It’s that time of year again! Children everywhere are heading back to the classroom, backpacks and new pencils ready. But some kids aren’t going back this year, and others have never been to school at all. Kids in homeschooling families might just spend part of this week splashing at the beach in their swimsuit instead of sitting at a desk in a classroom, with the full consent of their parents and the BC Ministry of Education.
Before my daughter was two or three, I never dreamed that I’d homeschool her. Schooling choices just weren’t on my radar; I was still in the land of toilet training. But as she grew up and I started thinking about choosing a preschool I began to explore our all options more fully, including homeschooling.
Every homeschooling family has their own reasons for choosing to take responsibility of their child’s education. For us, we are excited about providing a highly flexible, customized learning experience for our kids. We value freedom, creativity, healthy relationships, and meaningful work, all of which homeschooling fosters.
Homeschooling Options in BC
British Columbia is one of the best places in the world to be a homeschooler. There a vibrant, active homeschooling community in Vancouver to engage with and there are lots of daytime classes to choose from. We also have some of the most supportive legislation. There are two ways to homeschool in BC: either as a Registered Homeschooler or as a Distributed Learning (DL) student. Parents who choose the Registered Homeschooler route simply register their intent to homeschool with the Ministry of Education. Parents of Registered Homeschoolers have total freedom and responsibility for their child’s education, and are not accountable to anybody but themselves and their child.
Homeschooling as a Distributed Learning student means that the child is enrolled as a student at a school with a DL program. This school may or may not have programming in a brick and mortar school, but according to the Ministry of Education, a DL child is a student at that school. DL students and their parents submit reports to the school about their learning. They’re expected to meet the same provincial learning outcomes as any other student. They also receive a financial allotment towards books, lessons and supplies.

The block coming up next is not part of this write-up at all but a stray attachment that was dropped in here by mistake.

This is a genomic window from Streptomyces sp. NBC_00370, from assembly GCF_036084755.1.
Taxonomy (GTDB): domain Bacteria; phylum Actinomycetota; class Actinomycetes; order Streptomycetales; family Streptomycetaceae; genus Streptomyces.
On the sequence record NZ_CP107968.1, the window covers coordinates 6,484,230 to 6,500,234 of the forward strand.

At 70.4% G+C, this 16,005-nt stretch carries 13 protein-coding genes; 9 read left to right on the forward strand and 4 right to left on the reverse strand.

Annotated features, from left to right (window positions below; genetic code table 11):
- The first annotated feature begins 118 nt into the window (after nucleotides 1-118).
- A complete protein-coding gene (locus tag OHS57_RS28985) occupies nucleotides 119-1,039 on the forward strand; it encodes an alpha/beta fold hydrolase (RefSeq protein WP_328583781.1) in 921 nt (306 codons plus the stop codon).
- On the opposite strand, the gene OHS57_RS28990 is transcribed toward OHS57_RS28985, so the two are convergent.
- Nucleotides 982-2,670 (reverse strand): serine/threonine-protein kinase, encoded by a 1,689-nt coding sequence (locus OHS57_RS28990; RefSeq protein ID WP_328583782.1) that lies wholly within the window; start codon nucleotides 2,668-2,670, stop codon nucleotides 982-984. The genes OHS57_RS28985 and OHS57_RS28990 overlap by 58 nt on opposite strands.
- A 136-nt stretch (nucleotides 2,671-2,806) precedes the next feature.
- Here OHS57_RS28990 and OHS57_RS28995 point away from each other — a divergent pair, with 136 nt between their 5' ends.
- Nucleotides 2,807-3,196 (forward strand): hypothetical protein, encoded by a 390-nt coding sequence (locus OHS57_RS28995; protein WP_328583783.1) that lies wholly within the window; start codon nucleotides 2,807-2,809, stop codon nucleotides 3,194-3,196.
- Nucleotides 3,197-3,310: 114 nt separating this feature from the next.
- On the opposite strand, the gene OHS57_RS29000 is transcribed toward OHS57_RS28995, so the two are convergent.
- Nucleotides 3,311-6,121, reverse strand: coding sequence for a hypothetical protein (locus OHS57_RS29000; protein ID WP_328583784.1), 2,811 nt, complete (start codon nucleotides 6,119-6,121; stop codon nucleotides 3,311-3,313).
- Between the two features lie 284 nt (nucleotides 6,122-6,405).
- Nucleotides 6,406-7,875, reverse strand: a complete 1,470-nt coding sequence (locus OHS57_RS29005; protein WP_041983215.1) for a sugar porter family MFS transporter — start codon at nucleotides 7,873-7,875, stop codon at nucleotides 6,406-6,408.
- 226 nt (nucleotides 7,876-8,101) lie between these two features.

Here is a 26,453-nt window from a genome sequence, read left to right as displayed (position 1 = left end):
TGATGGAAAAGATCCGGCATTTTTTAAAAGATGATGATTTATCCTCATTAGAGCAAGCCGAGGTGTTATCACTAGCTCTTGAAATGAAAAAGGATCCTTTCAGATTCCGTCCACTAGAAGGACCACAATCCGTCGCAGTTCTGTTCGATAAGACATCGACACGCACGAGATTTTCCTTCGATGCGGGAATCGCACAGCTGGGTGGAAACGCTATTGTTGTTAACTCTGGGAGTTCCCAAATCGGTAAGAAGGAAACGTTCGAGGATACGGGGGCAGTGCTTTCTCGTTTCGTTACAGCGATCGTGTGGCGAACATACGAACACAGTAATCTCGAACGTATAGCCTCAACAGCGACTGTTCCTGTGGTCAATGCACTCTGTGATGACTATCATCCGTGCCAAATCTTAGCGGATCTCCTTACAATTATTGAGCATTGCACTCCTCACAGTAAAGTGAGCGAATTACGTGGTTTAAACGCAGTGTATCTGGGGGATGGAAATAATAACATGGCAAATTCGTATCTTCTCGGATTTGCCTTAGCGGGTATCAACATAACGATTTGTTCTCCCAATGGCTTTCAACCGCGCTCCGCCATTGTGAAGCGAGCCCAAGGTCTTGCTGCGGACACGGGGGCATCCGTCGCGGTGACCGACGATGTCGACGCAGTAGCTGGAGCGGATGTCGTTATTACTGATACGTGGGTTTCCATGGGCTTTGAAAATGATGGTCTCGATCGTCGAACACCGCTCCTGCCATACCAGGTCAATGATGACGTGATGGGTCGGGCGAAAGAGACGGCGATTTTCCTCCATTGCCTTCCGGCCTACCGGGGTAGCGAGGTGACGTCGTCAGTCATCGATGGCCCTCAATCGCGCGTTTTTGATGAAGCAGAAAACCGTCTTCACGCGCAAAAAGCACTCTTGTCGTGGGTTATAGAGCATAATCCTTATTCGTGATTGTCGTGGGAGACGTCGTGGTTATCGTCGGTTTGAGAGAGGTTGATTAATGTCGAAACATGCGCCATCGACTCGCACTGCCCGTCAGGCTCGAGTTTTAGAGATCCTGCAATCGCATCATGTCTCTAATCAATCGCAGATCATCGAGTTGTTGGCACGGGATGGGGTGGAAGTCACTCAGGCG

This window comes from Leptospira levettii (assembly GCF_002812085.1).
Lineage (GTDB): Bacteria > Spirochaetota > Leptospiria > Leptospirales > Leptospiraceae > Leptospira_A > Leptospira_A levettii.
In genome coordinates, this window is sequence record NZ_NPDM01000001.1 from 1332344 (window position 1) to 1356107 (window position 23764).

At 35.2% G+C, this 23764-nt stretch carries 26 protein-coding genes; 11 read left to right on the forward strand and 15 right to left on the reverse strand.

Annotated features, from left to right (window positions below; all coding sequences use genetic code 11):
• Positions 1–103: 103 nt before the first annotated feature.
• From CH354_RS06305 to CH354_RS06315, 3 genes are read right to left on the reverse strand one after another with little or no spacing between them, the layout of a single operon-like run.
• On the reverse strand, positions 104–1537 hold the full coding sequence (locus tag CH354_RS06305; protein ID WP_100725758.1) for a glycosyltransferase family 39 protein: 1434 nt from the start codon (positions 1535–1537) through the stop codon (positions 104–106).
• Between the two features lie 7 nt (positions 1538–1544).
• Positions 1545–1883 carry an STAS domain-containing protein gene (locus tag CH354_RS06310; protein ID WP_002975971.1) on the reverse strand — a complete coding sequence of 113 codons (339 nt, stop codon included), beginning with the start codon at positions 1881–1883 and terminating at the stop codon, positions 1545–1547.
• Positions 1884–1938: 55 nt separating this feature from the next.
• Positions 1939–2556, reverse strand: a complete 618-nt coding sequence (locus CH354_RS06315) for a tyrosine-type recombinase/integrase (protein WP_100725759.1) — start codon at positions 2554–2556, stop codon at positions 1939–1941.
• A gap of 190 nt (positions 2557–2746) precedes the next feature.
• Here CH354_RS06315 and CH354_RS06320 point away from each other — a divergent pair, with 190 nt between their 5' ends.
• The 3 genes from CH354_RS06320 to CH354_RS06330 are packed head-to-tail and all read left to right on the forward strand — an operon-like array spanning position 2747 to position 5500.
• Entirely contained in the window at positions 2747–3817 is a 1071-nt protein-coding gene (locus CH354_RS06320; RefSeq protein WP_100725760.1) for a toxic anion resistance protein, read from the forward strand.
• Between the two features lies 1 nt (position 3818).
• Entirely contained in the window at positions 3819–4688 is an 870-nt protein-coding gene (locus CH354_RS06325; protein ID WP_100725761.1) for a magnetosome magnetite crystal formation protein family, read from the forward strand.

Vancouver Homeschooling Resources
Contrary to popular belief, you don’t need to know everything about everything in order to help a child learn. You mainly need to be able to say, “Let’s find out more about that.” And then do it! Here are some of the best local resources for homeschooling in Vancouver:
- Greater Vancouver Home Learners – the mother lode of local resources, this site lists everything from community email lists to where to find science equipment.
- Vancouver Public Library – free, fabulous and accessible to all, the library is a favourite of homeschoolers everywhere. You can learn a lot with nothing but a library card and some healthy curiosity.
- HS-Van Yahoo Group – the largest homeschooling email group in the Greater Vancouver area. These folks know the ins and outs of homeschooling and are happy to answer questions and welcome newcomers.
Homeschooling is a viable alternative to public or private school, and it is quickly growing in popularity. Here in Metro Vancouver there is a casual meetup, organized class or co-op that a homeschooled child could attend every day of the week. Homeschooling takes time, flexibility and a willingness to try new things, but so far our journey has been pretty amazing.
Michelle Carchrae is often asking those important life questions: "who moved the scissors?", "how would you do that differently next time?" and "are you finished with the glitter glue?" Homeschooling two girls, ages 6 and 3, is her full time job. The rest of the time Michelle can be found blogging at The Parent Vortex, hiking in the forest or knitting and reading simultaneously. She recently published her first ebook, The Parenting Primer: A guide to positive parenting in the first six years, and moved to Bowen Island.